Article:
Saturday, July 13, 2013

Eddy Grant--Electric Avenue (1983)

     Eddy Grant was born in 1948 in Guyana and in 1960 him and his parents immigrated to England, where the youngster became influenced by the new sounds of r&b influenced rock and roll that was beginning to happen. Several years later, he formed a group called The Equals in 1965 which was one of first interracial groups in that country, and soon gained a reputation for strong live performances.  They had some major peaks and valleys on the charts but one song of note was, "Baby, Come Back" in 1968 which was a number one song at home, and even reached  the top 40 here in the states.

     He began his foray into reggae music with the opening of a record company, Torpedo in 1970, but the work with the company, plus his hectic schedule with The Equals took a toll. Despite Grant being a teetotaler, and a vegetarian to boot, he succumb to a heart attack at the age of 23 in 1971. He quit The Equals and sold the record company. Grant then bought a record studio and began to focus on recording other artists. When he did appear again on record, with 1977's, "Message Man", it was a totally different personality on record, with a much stronger (and bitter at times) message politically. It was also the beginnings of what is now known as soca, which was a hybrid of Calypso and Soul. Some, especially fans of Lord Shorty will dispute this, but either way this album was one of the first to fuse the two.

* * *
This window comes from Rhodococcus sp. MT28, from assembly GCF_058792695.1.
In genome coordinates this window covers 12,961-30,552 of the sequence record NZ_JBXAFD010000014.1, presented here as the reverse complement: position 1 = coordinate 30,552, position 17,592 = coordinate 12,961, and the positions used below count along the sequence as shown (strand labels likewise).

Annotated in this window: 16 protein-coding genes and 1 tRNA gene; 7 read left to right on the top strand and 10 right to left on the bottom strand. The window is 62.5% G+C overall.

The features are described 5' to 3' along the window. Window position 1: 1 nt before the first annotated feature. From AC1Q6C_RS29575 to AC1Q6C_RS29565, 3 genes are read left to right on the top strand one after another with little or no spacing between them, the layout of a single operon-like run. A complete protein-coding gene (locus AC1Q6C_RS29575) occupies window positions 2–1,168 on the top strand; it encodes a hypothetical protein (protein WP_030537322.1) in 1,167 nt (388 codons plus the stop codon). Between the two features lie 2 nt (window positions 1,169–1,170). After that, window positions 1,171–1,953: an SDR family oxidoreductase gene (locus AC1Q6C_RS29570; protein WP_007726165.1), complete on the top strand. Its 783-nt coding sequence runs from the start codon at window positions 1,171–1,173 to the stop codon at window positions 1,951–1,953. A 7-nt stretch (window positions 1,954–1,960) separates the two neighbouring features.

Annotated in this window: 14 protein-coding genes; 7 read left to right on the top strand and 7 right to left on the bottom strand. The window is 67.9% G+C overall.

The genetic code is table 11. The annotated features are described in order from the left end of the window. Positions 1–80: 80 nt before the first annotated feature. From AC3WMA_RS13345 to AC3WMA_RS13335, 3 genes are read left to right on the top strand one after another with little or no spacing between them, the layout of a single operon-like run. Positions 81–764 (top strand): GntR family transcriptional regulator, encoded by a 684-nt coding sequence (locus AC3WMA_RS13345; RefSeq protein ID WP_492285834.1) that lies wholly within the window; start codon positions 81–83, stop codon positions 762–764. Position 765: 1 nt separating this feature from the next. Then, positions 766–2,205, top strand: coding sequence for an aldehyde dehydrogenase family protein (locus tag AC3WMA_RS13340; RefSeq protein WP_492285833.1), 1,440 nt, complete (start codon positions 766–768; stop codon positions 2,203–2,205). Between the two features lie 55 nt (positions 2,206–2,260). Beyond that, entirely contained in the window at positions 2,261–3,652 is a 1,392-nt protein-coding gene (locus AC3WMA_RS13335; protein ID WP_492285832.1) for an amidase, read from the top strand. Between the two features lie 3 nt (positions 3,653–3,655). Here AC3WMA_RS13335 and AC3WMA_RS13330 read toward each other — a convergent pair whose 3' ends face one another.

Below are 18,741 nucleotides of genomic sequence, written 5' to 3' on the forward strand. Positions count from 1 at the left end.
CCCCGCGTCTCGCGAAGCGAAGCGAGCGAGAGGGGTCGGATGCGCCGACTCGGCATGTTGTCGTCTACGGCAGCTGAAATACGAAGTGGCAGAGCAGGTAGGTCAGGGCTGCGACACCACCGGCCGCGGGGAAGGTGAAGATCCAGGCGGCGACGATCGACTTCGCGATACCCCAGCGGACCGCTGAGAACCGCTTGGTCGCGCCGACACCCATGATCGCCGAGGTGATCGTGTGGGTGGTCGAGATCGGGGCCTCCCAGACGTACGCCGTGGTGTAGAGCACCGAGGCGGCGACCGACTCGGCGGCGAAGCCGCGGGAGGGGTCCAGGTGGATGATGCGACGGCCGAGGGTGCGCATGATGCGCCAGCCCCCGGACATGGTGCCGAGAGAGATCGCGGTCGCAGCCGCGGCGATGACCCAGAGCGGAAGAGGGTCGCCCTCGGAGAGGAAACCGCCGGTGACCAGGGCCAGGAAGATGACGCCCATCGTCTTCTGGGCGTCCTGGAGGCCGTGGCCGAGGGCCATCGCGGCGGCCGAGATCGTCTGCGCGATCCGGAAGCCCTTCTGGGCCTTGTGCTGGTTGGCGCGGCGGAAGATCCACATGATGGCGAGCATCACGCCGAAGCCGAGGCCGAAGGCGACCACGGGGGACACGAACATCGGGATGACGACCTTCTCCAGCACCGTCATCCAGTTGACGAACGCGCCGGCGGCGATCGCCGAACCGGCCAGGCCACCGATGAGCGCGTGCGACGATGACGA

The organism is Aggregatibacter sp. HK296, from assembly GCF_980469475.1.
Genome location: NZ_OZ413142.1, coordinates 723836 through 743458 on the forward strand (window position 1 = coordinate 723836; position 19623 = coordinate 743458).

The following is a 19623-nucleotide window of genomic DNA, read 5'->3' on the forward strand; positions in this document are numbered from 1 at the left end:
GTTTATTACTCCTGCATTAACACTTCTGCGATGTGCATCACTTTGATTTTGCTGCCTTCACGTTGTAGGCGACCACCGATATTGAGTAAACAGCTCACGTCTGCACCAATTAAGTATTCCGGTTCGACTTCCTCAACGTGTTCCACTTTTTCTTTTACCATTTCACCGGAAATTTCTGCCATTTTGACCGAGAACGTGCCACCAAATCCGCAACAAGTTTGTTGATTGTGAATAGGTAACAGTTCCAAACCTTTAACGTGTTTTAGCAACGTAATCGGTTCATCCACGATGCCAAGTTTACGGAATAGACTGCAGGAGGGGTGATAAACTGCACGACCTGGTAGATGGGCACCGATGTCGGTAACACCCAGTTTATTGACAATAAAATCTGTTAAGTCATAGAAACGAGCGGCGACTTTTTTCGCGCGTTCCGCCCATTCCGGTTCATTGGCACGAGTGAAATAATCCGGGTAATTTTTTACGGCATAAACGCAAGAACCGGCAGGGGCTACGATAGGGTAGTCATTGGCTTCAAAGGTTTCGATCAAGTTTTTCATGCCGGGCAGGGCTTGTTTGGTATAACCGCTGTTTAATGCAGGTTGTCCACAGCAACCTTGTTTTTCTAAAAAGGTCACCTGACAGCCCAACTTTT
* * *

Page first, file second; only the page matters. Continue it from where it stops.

His star continued to rise as a solo artist in Britain as his mix of Caribbean influences and Soul began to make waves all through Europe, finally making an impact here with the release of, "Electric Avenue" in 1983 off of the album, "Killer on the Rampage" reaching number 2 in the spring/summer of 1983. The next year he reached the top 40 again with the theme from the movie, "Romancing the Stone" which was his last hit here in the states.
     His influence however continued to grow around the world. Although he continues to write and record, he has spent much of his time recording reggae legends, mentoring new artists, and developing a new reggae hybrid called, ringbang.


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